Pasta – The nutrition of noodles


Pasta is one of those foods that gets a bad reputation but remains a popular staple of the American diet. The truth lies in type, what you have with the pasta, and the quantity you are consuming. The traditional restaurant’s serving size for your dish is nearly 4 servings which is well over the amount you should or even need to have in one meal. Pasta can be part of a healthy diet, but we don’t associate spaghetti and meatballs on a tiny plate. It is high in carbohydrates so that is the concern when overeating.

Noodles are made up of eggs, durum wheat, and water. Not much to it. They are shaped in various types and cooked in boiling water. Most noodles are made from common wheat, but there are now other variations made of barley, rice, or buckwheat. Sometimes in the process of making noodles they’re refined which strips many of the nutrients. Because of this, some noodles are enriched with iron and/or B12 vitamins. Whole-grain noodles are becoming more popular. There are many selections to choose from which include penne, tortellini, macaroni, orzo, ravioli, fettuccine, and spaghetti. We really do have to consider how much we are eating at one time.

 In 100 grams of pasta there are 288 calories and 55 grams of carbohydrates. This means that if we had a couple servings of pasta, in just that that one meal alone we are having nearly 100 grams of carbs. We know we still have other carbs in our diet that day. That’s not to say that carbohydrates are all bad, but it’s the excessive amount we eat that eventually gets stored as fat. You can have pasta and have a healthy diet, but you have to read labels, stick to appropriate servings, and be mindful of what the pasta has for toppings. Keep in mind that ½ cup of marinara sauce has about 580 mg of sodium, The daily allowance is 2300 mg. Most people aren’t conservative with sauces and probably have well over 1 cup of it. There are other sauces, oils, sausages, and toppings that are packed with taste but can pack on the calories and fat we don’t need.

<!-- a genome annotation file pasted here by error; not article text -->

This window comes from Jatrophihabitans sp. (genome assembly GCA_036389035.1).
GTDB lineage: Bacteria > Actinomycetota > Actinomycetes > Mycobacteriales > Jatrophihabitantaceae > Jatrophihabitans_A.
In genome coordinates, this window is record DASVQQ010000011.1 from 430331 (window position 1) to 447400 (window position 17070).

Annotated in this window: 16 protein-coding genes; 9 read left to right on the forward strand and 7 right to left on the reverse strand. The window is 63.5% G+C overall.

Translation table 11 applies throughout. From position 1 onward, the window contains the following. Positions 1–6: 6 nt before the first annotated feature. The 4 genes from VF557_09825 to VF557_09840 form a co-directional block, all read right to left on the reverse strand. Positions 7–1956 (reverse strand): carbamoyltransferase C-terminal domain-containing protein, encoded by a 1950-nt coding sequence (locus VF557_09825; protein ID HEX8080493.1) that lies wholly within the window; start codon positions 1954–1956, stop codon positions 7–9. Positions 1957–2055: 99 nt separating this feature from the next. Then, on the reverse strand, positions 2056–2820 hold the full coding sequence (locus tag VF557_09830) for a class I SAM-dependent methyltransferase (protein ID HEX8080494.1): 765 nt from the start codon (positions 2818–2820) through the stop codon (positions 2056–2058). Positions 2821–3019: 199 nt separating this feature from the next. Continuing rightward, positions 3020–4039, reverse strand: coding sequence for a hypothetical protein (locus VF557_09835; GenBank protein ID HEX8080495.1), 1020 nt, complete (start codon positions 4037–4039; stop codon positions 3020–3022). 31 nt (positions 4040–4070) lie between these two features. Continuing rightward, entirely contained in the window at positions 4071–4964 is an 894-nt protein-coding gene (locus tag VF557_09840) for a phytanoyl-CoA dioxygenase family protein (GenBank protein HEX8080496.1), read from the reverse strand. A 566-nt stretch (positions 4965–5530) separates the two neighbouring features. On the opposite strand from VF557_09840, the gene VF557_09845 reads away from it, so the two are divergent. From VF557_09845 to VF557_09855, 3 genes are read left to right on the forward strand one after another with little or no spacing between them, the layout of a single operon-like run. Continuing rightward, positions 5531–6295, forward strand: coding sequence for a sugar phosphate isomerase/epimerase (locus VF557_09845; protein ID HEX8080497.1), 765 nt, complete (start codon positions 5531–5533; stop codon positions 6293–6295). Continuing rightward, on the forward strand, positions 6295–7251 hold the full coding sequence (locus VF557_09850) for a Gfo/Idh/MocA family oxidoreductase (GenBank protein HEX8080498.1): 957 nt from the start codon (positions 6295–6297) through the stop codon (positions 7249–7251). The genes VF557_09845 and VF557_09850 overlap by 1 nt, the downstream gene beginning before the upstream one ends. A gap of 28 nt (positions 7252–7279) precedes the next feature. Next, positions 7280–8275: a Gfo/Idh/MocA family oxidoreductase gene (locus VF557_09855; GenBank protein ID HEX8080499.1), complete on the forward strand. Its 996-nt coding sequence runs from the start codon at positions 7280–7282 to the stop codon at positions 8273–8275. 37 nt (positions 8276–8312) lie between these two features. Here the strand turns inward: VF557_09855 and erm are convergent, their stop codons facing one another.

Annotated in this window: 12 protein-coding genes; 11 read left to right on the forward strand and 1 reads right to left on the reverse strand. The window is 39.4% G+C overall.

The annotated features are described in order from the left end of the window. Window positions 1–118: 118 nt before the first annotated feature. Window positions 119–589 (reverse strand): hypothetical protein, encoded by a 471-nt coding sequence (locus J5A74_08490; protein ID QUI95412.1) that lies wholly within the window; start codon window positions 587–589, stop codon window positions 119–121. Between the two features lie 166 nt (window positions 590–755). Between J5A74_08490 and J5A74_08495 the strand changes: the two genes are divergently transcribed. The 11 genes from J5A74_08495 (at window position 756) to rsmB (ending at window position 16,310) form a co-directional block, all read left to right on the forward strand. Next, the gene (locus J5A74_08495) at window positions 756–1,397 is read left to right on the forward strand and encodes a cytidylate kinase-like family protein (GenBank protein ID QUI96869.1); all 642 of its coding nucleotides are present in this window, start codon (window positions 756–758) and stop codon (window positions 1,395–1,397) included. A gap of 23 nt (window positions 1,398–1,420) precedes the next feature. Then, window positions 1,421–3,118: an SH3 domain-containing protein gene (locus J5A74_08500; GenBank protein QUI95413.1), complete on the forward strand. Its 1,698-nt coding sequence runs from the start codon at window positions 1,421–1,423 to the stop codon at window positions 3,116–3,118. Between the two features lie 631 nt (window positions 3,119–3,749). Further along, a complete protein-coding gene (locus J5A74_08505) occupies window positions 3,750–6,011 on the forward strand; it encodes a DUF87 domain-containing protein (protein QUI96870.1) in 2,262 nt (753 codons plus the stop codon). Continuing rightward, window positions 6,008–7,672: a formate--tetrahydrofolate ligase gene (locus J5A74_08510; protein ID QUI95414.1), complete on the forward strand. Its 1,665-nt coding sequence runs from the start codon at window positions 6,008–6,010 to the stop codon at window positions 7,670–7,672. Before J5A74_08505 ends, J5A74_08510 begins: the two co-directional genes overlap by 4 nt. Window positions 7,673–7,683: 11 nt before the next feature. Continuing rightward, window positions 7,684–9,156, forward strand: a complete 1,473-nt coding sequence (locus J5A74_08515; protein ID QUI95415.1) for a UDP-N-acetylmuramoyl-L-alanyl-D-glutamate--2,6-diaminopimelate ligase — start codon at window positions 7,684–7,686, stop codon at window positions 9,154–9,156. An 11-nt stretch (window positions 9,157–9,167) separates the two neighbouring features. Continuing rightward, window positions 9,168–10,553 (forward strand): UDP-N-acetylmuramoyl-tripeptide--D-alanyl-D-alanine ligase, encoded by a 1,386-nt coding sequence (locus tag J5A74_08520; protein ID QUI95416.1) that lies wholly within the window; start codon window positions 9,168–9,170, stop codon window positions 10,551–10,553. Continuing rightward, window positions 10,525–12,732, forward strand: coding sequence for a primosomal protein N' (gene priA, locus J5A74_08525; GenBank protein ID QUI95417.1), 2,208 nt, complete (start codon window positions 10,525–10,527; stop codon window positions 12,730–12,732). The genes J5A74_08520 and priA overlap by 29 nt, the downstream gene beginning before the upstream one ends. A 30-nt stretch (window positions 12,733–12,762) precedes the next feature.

One serving of pasta might seem like a tease in a world where we are told to go for the second serving. Food is love and the more we eat of someone’s cooking, the more they feel appreciation for the meal they have served. You can have pasta and keep within reason, but don’t fool yourself if you know your willpower will falter. It may not be the meal you order or the dinner you cook. Noodles just have that feel good, taste good, goes with anything, nature about them. It’s hard to turn down a big bowl of yummy pasta.  

Pasta Consumption Is Linked to Greater Nutrient Intakes and Improved Diet Quality in American Children and Adults, and Beneficial Weight-Related Outcomes Only in Adult Females – PMC (

Pasta’s History and Role in Healthful Diets : Nutrition Today (

Nutritional and Technological Quality of High Protein Pasta – PMC ( of pasta in the context of low-glycaemic index dietary patterns on body weight and markers of adiposity: a systematic review and meta-analysis of randomised controlled trials in adults | BMJ Open

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Dr. Megan Johnson McCullough owns a fitness studio in Oceanside CA called Every BODY's Fit. She has a Doctorate in Health and Human Performance, M.A. in Physical Education & Health Science, and she's an NASM Master Trainer & Instructor. She's also a professional natural bodybuilder, fitness model, Wellness Coach, and AFAA Group Exercise Instructor. She has 6 books on Amazon too,.